Woodland restaurant seeks cardroom permit

Issue has had a polarizing effect in city, with one council candidate petitioning to have them banned

By Ray Legendre, Columbian staff writer

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A Woodland restaurant has requested a permit to open cardrooms in the city, officials said.

The Oak Tree Restaurant’s decision to seek a permit comes at a time when the city is weighing potential zoning regulations for such gambling enterprises and a city council candidate is petitioning to have them banned.

Cardrooms could be a much-needed source of tax revenue and provide new jobs for struggling city residents, proponents say. But they could also lead to increases in gambling addiction and plunge poor families deeper into a financial hole, opponents say.

Should Oak Tree’s permit go through, Woodland, which straddles Clark and Cowlitz counties, would join La Center as the area’s only cardroom destinations.

The state gambling commission must approve the Oak Tree’s request. There is no current timeline for that to happen, councilwoman Marilee McCall said, noting Oak Tree representatives previously stated their goal was to open the cardrooms before the end of this year.

Oak Tree Restaurant officials did not return phone calls for this story.

Woodland community development planner Carolyn Johnson will provide city council members with zoning information during Monday night’s meeting. The council will neither address the information provided nor is a public hearing scheduled, she said.

Woodland has interim zoning in its highway commercial zoning district. The restaurant, at 1020 Atlantic Ave., falls in this area. The council will decide on zoning for cardrooms at a later meeting.

The existence of cardrooms in Woodland, regardless of where they are, is a source of heated debate.

Council members said they were executing the intention of Washington state law. Council candidate Marshall Allen questioned though whether they were carrying out the will of the people.

Allen is determined to bring the legality of the cardrooms to a citywide vote. To do so, he needs the signatures of 50 percent of the people who voted in the last general election. He has around 200 of the 520 signatures he needs, he said. He has until December to collect the remaining signatures.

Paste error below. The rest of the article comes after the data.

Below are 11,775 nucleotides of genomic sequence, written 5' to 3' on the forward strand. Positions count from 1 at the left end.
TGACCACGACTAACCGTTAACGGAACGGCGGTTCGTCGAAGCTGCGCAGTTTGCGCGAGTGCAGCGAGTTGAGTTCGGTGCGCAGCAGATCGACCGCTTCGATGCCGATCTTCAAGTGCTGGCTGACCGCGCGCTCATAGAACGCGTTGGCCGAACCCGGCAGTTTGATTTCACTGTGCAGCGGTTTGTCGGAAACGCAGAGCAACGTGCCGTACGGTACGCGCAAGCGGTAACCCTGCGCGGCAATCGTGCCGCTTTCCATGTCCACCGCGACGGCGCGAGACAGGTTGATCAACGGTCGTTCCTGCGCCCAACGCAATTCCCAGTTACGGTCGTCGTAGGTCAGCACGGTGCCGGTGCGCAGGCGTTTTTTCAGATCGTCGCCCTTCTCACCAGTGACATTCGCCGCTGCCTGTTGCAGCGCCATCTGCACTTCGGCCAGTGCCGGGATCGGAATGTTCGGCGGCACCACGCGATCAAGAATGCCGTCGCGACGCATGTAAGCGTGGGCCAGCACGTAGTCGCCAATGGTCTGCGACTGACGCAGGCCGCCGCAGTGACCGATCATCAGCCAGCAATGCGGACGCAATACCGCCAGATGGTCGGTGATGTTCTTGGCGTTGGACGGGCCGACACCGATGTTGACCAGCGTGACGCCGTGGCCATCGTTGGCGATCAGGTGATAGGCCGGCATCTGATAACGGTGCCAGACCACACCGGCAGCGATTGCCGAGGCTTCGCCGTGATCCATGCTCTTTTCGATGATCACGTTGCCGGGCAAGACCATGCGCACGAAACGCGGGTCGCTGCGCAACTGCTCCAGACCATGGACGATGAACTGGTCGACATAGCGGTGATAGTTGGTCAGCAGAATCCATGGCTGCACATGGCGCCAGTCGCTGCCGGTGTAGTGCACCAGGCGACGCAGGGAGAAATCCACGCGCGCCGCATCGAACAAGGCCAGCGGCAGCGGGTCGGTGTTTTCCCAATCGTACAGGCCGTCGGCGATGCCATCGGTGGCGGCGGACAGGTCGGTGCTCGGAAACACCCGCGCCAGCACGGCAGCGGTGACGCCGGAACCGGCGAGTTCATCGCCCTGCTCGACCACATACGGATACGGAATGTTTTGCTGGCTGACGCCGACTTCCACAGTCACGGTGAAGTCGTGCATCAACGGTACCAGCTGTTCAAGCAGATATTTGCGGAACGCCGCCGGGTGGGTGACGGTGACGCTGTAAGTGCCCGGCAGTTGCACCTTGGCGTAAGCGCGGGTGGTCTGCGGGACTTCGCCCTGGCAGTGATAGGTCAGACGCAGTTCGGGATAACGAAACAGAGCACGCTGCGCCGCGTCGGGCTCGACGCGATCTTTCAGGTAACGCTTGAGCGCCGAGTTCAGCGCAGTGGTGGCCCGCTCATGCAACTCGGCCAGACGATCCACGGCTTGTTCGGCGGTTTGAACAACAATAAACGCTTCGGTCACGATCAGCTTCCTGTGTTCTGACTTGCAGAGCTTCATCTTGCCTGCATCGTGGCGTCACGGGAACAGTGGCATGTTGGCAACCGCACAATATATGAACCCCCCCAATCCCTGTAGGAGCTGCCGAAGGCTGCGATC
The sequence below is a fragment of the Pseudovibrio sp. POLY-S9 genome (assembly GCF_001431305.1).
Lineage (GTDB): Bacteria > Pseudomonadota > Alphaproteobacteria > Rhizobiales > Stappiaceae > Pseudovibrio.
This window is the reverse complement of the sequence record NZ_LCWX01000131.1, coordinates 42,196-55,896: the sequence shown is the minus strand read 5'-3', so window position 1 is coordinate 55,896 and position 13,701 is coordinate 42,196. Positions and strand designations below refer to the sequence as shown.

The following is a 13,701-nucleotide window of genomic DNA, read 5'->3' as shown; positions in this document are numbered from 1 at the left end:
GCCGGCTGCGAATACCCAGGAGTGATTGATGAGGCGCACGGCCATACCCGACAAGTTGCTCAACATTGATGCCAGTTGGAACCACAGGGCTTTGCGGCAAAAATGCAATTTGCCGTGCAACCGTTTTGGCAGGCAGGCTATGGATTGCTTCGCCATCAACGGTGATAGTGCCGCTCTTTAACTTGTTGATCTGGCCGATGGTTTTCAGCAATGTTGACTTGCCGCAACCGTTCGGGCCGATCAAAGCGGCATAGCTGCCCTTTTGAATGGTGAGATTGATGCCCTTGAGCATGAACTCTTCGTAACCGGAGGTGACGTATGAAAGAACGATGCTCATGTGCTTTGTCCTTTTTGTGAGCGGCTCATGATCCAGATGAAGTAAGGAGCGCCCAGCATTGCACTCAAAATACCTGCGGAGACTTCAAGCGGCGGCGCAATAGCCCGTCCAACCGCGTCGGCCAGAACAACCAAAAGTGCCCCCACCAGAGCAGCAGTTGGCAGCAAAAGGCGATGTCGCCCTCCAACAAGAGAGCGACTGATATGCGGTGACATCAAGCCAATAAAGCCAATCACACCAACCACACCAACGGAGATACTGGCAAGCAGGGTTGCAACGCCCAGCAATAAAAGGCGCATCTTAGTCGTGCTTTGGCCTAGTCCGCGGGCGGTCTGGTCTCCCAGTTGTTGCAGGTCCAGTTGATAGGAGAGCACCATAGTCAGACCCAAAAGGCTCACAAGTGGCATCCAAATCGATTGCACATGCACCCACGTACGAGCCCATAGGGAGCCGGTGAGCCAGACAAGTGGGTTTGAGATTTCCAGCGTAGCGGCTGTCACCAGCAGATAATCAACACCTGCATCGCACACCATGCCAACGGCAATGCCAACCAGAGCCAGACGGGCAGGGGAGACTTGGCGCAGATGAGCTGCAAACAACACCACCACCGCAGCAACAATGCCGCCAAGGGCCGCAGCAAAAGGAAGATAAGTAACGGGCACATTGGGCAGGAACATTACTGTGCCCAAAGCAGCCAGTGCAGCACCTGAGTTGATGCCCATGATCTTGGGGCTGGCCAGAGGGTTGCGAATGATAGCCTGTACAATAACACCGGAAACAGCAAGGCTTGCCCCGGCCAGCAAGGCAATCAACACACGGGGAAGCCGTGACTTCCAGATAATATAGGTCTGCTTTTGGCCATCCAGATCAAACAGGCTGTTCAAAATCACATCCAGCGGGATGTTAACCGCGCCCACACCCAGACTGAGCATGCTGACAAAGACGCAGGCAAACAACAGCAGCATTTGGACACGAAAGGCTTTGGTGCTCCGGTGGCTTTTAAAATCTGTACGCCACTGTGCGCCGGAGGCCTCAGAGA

His chief concern with the cardrooms is how they will affect families, particularly children.

“This city is going to make a lot of money off cardrooms, but it will pay a big price for it,” Allen said.

Government should base its decisions on law rather than morals, council members said. Washington state law allows for cardrooms.

“If it’s a legal activity, it’s not our job to say we don’t want it,” McCall said. She estimated the feedback she received about the cardrooms had been about 50 percent for and 50 percent against.

People who support the cardrooms are seeking another entertainment venue. Woodland’s cardrooms would attract people from across Cowlitz County, including residents of Kalama, Longview and Kelso, McCall noted.

Specific estimates on the cardrooms’ financial impact to Woodland have not been determined yet. But it’s clear they would provide a benefit, councilman Benjamin Fredricks said.

“A lot of people are hurting in the city of Woodland,” Fredricks said. “This creates opportunities for people. It helps with the budget crisis the city is facing.”

The cardrooms’ tax revenues would provide a major boost to the city’s public safety services, Fredricks added.

Ray Legendre: 360-735-4517; www.facebook.com/raylegend; www.twitter.com/col_smallcities; ray.legendre@columbian.com.